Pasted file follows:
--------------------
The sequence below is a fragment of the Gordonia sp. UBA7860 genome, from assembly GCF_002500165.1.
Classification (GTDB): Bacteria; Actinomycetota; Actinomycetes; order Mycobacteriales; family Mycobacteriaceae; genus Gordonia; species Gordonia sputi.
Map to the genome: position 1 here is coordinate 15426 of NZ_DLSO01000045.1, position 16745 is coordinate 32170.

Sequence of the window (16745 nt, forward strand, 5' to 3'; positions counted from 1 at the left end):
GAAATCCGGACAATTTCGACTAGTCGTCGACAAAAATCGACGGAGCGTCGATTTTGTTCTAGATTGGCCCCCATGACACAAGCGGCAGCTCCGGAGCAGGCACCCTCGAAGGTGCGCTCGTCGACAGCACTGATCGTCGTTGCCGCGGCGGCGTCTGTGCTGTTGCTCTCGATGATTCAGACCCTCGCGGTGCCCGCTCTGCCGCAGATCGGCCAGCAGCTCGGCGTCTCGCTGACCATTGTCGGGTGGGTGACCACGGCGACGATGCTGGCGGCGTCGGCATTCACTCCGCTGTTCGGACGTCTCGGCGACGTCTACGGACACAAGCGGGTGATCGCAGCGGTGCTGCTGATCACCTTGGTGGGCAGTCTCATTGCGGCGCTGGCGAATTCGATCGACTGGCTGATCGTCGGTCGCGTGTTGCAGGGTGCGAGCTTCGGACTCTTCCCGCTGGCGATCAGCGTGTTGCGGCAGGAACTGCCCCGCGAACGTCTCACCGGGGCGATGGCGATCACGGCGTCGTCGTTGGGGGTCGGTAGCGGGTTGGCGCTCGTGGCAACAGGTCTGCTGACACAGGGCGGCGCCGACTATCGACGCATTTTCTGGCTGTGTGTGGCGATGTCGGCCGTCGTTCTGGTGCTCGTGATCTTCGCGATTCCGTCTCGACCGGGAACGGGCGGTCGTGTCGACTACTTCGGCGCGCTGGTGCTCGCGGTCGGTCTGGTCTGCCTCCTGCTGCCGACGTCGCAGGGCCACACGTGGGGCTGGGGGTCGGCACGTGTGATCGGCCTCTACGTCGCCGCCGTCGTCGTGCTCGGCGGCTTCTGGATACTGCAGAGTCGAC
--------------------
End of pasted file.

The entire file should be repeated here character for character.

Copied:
The sequence below is a fragment of the Gordonia sp. UBA7860 genome, from assembly GCF_002500165.1.
Classification (GTDB): Bacteria; Actinomycetota; Actinomycetes; order Mycobacteriales; family Mycobacteriaceae; genus Gordonia; species Gordonia sputi.
Map to the genome: position 1 here is coordinate 15426 of NZ_DLSO01000045.1, position 16745 is coordinate 32170.

Sequence of the window (16745 nt, forward strand, 5' to 3'; positions counted from 1 at the left end):
GAAATCCGGACAATTTCGACTAGTCGTCGACAAAAATCGACGGAGCGTCGATTTTGTTCTAGATTGGCCCCCATGACACAAGCGGCAGCTCCGGAGCAGGCACCCTCGAAGGTGCGCTCGTCGACAGCACTGATCGTCGTTGCCGCGGCGGCGTCTGTGCTGTTGCTCTCGATGATTCAGACCCTCGCGGTGCCCGCTCTGCCGCAGATCGGCCAGCAGCTCGGCGTCTCGCTGACCATTGTCGGGTGGGTGACCACGGCGACGATGCTGGCGGCGTCGGCATTCACTCCGCTGTTCGGACGTCTCGGCGACGTCTACGGACACAAGCGGGTGATCGCAGCGGTGCTGCTGATCACCTTGGTGGGCAGTCTCATTGCGGCGCTGGCGAATTCGATCGACTGGCTGATCGTCGGTCGCGTGTTGCAGGGTGCGAGCTTCGGACTCTTCCCGCTGGCGATCAGCGTGTTGCGGCAGGAACTGCCCCGCGAACGTCTCACCGGGGCGATGGCGATCACGGCGTCGTCGTTGGGGGTCGGTAGCGGGTTGGCGCTCGTGGCAACAGGTCTGCTGACACAGGGCGGCGCCGACTATCGACGCATTTTCTGGCTGTGTGTGGCGATGTCGGCCGTCGTTCTGGTGCTCGTGATCTTCGCGATTCCGTCTCGACCGGGAACGGGCGGTCGTGTCGACTACTTCGGCGCGCTGGTGCTCGCGGTCGGTCTGGTCTGCCTCCTGCTGCCGACGTCGCAGGGCCACACGTGGGGCTGGGGGTCGGCACGTGTGATCGGCCTCTACGTCGCCGCCGTCGTCGTGCTCGGCGGCTTCTGGATACTGCAGAGTCGAC